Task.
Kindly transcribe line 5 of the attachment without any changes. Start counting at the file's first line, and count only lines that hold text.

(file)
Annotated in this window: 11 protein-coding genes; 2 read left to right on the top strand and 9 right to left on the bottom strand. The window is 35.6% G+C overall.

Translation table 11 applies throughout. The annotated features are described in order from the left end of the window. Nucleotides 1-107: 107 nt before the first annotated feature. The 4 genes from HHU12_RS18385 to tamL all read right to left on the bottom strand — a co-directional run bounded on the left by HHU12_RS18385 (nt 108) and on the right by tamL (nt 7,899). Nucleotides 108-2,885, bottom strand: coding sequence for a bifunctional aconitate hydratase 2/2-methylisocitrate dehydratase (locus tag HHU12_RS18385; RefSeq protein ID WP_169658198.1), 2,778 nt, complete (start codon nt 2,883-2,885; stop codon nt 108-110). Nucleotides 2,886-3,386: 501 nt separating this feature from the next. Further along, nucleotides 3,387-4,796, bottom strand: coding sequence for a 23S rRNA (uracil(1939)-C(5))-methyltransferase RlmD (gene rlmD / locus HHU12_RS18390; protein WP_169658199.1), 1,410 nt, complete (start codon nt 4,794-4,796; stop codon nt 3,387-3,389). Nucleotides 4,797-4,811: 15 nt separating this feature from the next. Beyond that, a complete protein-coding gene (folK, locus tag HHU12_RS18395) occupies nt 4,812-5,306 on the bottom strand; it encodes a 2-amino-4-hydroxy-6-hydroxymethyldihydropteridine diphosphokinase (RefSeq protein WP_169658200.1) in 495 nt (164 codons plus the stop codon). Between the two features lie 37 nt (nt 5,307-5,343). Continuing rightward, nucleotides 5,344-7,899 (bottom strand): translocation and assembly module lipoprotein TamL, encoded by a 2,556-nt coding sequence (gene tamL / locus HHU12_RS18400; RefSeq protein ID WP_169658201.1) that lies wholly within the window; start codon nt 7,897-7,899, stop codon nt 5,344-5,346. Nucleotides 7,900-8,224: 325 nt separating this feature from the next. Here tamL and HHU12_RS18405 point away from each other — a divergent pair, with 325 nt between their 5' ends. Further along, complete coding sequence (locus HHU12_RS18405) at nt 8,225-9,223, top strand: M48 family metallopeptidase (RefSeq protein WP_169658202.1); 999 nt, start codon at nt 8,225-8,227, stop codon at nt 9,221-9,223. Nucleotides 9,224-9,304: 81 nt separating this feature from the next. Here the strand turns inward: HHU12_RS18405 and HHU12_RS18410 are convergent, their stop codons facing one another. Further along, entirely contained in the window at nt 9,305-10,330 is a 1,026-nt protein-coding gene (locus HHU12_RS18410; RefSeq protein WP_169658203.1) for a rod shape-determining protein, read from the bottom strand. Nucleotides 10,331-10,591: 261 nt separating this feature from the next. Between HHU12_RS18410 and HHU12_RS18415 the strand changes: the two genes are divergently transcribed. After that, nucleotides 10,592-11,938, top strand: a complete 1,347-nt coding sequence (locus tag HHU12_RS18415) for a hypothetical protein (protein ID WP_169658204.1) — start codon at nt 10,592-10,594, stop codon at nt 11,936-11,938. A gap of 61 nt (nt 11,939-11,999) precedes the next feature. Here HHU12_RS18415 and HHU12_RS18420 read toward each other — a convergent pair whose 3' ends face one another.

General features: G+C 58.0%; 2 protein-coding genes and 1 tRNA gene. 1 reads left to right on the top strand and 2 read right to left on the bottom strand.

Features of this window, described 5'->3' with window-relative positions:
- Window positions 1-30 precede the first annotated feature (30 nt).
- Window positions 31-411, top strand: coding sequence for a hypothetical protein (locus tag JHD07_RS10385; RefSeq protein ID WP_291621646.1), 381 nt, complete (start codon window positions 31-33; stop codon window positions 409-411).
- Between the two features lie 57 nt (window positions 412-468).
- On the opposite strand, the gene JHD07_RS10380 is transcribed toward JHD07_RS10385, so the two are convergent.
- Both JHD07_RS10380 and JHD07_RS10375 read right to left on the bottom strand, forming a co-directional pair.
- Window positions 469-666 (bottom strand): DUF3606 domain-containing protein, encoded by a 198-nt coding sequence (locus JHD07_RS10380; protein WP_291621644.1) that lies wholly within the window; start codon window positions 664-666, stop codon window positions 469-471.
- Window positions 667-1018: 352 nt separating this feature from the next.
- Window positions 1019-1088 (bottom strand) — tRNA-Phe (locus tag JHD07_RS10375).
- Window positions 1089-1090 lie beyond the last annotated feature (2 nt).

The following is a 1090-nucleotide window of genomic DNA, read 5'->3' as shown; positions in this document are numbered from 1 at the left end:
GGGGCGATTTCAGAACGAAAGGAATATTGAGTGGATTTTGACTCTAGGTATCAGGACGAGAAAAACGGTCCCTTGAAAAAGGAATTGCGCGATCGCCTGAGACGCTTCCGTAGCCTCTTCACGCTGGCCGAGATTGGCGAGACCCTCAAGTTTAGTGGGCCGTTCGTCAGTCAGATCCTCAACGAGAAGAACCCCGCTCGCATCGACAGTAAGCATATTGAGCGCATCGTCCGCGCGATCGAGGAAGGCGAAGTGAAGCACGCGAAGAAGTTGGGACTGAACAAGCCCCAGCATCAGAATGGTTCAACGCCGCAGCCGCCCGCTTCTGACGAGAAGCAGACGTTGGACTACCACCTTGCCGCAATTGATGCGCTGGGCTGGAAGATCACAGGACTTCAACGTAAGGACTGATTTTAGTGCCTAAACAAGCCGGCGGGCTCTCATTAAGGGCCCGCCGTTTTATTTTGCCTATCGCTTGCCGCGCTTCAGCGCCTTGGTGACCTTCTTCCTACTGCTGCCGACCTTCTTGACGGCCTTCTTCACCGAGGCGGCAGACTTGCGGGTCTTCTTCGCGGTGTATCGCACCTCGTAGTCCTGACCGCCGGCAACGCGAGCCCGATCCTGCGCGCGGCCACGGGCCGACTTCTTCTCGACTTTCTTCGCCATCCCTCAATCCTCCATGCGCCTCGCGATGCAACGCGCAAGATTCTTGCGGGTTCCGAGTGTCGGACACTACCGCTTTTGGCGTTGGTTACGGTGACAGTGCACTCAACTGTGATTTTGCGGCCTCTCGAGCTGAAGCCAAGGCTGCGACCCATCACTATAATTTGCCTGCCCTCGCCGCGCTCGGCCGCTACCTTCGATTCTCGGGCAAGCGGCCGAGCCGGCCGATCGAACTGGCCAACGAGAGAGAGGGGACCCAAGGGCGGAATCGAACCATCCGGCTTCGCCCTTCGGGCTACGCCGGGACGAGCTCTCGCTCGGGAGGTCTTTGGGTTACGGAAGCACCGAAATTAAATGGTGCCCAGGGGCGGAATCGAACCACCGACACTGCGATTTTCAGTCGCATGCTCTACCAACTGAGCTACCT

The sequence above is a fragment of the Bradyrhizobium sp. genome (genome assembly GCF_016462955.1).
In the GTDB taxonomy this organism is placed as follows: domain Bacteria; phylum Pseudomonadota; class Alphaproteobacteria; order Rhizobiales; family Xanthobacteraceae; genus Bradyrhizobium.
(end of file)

- Window positions 1-30 precede the first annotated feature (30 nt).